BRANDON CAMPBELL ’18
As a result of minor improvements, Trinity College rose two spots in the 2016 U.S. News and World Report rankings that were released earlier this month.
The annual list, which was released on Sept. 9, 2015 ranks nearly 1,800 colleges and universities across the country, and ranked Trinity 43rd among over 300 other national liberal arts colleges.
Robert Morse, the Director of Data and Research at U.S. News, said that Trinity’s change in the rank-ings was due to small improvements among the factors that contribute to the report.
“Trinity rose slightly in the rankings, and had small improvements in certain areas” said Morse, who compiles the annual U.S. News & World Report list.
Morse said that Trinity did better in the academic reputation category, which is calculated by ratings and assessment from high school counselors and other peer institutions, as well as the financial and faculty resources categories, which are calculated by addressing the funding available per student and the characteristics of the institution’s faculty, respectively.
Trinity also improved in the student selectivity category, which is calculated from admissions test scores, high school class rank, and acceptance rate of the college. Trinity’s accepts approximately one-third of all applicants.
Morse also emphasized, however, that these improvements were not necessarily made by Trinity administrators, but that improvements are also addressed relative to changes made by other liberal arts colleges.
Trinity’s drop in the rankings in the 2015 list, from 36th to 45th, was not a drastic drop according to Morse, but was due to a change in high school counselor reputation and the alumni donation rate, among other factors.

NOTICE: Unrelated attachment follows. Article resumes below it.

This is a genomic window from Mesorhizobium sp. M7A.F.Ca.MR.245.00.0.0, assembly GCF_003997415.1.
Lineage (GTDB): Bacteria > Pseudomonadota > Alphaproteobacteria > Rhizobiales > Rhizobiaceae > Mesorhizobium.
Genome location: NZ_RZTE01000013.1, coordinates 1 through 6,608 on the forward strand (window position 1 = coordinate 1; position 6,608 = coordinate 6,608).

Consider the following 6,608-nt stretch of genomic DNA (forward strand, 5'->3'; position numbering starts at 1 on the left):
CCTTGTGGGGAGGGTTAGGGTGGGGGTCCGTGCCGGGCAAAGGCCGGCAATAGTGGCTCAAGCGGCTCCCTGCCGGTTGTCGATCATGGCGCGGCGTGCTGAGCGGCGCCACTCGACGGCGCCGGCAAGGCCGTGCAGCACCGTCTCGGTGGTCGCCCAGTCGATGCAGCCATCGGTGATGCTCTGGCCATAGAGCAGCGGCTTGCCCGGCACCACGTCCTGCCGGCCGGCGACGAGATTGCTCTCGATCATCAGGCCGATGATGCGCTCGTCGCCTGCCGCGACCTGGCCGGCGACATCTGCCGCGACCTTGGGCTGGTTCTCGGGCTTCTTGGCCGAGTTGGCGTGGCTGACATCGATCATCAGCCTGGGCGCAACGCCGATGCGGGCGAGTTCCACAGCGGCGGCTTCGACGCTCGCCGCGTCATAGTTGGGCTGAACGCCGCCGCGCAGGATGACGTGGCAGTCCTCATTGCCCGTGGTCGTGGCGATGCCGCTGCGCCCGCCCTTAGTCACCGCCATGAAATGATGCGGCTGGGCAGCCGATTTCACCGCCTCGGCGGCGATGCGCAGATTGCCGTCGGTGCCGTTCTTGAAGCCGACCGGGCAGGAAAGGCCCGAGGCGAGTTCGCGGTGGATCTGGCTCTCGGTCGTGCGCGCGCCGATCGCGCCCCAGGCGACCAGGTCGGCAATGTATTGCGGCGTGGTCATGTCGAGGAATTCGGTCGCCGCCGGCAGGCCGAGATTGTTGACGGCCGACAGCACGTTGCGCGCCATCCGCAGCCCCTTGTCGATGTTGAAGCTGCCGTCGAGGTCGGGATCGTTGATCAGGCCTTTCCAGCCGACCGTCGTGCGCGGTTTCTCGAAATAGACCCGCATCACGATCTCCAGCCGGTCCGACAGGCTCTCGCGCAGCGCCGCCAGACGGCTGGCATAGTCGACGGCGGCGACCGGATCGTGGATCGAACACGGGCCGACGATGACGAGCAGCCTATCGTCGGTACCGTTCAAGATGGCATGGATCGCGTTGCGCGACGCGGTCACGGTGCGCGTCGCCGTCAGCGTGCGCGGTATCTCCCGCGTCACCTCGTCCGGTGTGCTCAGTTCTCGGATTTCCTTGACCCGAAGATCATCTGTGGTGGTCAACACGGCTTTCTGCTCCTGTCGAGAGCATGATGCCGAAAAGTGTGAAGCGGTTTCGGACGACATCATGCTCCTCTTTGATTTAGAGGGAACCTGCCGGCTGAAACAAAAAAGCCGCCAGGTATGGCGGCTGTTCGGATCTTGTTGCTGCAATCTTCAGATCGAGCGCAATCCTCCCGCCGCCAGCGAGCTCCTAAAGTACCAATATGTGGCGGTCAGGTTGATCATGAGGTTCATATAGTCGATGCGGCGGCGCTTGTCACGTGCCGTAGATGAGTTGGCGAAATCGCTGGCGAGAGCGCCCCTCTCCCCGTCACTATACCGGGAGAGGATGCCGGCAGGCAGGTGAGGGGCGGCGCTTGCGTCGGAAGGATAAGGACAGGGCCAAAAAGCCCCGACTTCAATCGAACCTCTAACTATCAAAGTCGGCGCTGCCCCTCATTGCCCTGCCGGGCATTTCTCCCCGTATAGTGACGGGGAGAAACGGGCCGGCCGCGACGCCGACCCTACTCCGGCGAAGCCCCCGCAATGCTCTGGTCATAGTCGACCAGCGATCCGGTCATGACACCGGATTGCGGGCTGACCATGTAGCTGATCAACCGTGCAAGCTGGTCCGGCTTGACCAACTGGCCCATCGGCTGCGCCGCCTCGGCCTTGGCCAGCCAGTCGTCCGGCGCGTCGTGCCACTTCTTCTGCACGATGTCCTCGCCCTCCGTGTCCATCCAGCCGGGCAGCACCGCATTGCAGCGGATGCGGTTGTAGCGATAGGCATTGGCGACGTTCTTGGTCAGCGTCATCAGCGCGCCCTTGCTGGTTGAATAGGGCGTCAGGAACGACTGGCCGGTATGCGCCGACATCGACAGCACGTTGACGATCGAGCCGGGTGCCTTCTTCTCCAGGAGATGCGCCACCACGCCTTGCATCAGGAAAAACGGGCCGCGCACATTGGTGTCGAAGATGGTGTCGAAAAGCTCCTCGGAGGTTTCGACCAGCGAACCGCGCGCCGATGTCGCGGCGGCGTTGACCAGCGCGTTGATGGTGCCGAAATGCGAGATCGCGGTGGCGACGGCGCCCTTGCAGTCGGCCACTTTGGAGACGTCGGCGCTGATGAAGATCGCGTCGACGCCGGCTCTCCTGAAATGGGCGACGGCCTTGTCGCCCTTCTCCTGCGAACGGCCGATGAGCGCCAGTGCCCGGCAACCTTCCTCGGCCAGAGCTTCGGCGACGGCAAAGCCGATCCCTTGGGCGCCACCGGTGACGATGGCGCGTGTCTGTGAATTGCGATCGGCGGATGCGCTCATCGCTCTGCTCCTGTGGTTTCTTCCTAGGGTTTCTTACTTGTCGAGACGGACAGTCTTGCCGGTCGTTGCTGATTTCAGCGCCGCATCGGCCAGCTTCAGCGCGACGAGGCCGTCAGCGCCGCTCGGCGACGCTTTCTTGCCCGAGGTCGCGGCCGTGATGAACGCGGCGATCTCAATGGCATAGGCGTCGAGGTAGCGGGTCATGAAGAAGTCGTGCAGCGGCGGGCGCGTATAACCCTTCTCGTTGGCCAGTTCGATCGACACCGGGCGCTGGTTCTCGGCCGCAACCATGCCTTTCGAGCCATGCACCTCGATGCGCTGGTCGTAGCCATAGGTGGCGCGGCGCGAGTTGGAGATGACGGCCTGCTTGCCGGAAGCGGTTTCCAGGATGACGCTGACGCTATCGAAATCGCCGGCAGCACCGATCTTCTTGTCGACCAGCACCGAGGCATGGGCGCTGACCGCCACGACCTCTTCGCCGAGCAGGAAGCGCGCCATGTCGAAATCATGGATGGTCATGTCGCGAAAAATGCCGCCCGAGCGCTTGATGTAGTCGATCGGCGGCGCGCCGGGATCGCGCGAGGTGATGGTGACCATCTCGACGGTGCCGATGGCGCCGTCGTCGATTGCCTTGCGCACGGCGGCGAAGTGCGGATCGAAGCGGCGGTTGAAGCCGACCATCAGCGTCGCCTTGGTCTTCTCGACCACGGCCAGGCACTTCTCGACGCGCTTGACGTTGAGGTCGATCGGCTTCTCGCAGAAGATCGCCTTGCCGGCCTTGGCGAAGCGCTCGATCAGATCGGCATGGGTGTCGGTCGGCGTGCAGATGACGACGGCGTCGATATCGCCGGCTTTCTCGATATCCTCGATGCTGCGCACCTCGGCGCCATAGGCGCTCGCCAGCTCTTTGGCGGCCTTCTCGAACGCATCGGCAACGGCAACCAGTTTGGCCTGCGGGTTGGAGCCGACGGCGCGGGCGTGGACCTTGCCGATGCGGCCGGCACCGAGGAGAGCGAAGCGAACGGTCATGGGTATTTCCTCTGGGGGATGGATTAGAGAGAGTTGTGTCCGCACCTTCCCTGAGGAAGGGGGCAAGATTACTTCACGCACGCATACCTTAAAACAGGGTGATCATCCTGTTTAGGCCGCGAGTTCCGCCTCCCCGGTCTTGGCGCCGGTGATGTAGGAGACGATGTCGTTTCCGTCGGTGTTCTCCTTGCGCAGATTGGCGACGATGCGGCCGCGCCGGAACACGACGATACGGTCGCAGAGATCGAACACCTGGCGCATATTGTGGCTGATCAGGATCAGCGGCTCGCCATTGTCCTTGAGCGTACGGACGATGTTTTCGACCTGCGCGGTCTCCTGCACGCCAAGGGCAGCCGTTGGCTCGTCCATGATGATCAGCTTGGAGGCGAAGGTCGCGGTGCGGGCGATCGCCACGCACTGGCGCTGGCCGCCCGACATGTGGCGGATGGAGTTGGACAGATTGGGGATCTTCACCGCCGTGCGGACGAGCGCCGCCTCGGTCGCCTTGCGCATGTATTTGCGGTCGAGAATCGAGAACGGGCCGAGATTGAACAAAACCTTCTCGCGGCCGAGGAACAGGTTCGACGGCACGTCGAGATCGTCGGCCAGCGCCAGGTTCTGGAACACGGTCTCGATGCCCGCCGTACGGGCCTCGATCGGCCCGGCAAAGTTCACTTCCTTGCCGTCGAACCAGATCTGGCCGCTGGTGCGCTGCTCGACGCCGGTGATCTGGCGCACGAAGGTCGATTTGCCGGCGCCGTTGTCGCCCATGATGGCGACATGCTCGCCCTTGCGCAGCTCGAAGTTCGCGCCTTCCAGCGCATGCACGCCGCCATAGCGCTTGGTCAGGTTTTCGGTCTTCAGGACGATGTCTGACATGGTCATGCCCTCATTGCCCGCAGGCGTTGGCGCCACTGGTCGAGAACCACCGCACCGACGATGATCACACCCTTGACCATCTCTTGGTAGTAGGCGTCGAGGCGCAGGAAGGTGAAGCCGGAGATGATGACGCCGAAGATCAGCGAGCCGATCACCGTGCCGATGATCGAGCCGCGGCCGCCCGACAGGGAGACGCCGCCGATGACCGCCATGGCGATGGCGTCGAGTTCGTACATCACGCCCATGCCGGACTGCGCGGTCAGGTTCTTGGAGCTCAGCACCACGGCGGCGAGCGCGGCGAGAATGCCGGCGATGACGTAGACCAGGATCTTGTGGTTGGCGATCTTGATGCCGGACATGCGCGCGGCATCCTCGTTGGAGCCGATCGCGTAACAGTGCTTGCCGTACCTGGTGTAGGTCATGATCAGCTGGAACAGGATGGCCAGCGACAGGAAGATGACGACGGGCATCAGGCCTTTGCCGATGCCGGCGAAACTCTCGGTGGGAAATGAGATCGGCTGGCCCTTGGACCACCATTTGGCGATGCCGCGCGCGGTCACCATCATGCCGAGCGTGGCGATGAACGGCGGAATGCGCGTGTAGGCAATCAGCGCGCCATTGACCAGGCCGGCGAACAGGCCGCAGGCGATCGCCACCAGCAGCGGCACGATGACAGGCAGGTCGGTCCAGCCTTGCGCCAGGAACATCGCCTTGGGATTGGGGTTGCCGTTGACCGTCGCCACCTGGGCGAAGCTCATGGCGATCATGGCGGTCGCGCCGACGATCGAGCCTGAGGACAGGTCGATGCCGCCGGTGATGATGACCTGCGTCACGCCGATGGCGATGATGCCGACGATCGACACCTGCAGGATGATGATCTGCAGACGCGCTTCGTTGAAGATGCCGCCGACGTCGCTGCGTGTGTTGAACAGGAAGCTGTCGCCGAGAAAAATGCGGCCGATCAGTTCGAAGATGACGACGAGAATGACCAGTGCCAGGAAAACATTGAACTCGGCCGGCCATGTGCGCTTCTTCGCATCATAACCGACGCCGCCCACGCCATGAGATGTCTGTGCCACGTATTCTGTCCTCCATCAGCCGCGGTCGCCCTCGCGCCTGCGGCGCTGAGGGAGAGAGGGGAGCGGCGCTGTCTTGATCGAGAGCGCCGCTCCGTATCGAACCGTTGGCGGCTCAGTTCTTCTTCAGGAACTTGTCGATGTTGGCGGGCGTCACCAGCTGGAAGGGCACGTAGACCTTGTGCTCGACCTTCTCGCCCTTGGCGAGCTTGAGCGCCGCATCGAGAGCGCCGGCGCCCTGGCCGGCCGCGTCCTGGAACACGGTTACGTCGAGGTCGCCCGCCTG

“Trinity was once a school with one of the top alumni giving rates, however it has kept on deteriorating over time, and was one of the biggest reasons why it fell nine places,” he said.
Trinity currently shares its spot in the rankings with Occidental College, in Los Angeles. Among NESCAC schools, Trinity only surpasses Connecticut College, who is tied for 48th. Williams College was ranked first among liberal arts colleges, followed by Amherst College, with Bowdoin College and Middlebury College tied for fourth.
Dean of Students Christopher Card said in an email that rankings are seen differently by many people, and should not be an indicator of an institutions goals or values.
“It is clear that rankings will mean different things to those who review them,” he said. “I think our college has been working hard in past years to ensure that the education we deliver to our students is of the highest quality and it is worth nothing that we are, in many ways, doing better than other institutions that outpace us in resources.”
He also addressed the issues behind the metrics of these rankings, adding that they can change every year, and are often based on several years’ worth of data. The ranking indicators and the respecitve categorical weights used in the ranking methodology, released along with this year’s list, were un-changed this year compared with the 2015 edition, according to the U.S. News website.
Special Assistant to President Berger-Sweeney, David Andres said that college ranking systems can often ignore unique factors that distinguish each school, and he advises future students to look beyond them.
“While [the rankings] may be one tool that prospective students and parents can use in the college search, it is more important for them to consider the best fit for an individual student,” Andres said in an email. “Our focus is on ensuring that we provide the best education and outcomes for our students. With those priorities in mind, we believe Trinity’s rank will improve over time.”
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